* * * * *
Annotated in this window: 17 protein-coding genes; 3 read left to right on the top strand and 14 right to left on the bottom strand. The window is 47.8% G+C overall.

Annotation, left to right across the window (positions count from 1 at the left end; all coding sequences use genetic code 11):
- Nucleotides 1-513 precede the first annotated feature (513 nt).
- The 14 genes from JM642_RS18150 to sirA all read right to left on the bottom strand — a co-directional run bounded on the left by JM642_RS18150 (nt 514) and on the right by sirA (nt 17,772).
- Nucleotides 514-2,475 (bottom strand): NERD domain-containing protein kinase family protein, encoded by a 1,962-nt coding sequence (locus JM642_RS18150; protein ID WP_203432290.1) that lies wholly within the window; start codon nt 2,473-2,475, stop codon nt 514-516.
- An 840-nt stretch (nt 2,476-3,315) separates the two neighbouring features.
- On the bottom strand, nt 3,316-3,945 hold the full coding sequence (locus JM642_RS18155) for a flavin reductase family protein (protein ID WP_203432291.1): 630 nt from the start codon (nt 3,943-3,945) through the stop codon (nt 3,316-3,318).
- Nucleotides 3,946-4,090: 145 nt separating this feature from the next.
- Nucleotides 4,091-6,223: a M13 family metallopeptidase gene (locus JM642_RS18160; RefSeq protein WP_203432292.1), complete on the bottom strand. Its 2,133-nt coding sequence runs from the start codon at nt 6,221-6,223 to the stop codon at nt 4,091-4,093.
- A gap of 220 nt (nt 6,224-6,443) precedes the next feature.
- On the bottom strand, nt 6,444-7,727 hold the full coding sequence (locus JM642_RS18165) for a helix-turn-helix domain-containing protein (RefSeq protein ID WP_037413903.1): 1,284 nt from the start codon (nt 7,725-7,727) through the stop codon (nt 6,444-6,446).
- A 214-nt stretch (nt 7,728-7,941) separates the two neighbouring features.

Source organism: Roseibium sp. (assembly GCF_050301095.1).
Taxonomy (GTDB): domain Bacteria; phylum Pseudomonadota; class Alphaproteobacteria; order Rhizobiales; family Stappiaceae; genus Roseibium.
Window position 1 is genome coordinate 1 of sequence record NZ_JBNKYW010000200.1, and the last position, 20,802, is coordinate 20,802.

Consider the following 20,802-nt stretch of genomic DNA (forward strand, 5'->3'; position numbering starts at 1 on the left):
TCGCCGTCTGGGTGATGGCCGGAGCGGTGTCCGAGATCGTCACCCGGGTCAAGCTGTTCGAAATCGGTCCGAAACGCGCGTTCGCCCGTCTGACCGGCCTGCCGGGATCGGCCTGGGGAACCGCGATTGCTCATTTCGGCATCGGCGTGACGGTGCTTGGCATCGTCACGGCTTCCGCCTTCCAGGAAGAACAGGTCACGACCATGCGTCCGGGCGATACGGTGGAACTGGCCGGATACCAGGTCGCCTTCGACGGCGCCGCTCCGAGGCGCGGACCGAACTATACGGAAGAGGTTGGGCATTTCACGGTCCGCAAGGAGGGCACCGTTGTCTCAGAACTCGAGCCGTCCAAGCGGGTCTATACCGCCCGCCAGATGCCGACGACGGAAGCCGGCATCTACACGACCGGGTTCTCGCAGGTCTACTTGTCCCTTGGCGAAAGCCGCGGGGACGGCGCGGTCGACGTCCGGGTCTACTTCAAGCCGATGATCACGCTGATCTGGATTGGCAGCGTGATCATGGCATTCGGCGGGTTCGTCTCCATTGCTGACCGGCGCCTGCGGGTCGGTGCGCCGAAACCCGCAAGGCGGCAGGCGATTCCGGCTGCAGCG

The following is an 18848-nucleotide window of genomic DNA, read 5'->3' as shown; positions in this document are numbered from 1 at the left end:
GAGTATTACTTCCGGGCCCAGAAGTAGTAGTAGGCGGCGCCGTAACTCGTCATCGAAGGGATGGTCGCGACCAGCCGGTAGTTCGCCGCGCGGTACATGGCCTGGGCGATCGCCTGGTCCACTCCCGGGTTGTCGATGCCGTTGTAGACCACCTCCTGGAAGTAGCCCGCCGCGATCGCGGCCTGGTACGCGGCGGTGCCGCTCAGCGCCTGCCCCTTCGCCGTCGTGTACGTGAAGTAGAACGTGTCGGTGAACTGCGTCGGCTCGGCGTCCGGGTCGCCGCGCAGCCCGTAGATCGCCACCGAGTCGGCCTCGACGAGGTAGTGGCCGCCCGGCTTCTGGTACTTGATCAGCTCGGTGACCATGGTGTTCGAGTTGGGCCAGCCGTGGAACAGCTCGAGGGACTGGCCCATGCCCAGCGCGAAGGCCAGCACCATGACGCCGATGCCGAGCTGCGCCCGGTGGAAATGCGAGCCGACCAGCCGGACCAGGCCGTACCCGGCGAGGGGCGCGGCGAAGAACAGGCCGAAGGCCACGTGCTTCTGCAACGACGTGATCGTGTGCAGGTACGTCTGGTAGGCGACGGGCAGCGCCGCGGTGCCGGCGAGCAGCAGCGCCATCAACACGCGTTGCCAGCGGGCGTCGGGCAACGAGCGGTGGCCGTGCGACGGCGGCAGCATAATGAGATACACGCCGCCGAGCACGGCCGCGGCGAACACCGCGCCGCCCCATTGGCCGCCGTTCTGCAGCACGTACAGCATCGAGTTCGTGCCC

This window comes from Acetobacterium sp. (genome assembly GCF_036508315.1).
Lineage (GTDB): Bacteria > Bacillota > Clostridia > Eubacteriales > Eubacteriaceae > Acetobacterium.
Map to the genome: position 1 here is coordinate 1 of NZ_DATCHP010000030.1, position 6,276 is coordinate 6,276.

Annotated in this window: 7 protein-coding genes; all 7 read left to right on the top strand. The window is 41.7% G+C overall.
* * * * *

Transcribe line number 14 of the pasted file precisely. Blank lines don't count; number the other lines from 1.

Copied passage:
Taxonomy (GTDB): domain Bacteria; phylum Pseudomonadota; class Alphaproteobacteria; order Rhizobiales; family Stappiaceae; genus Roseibium.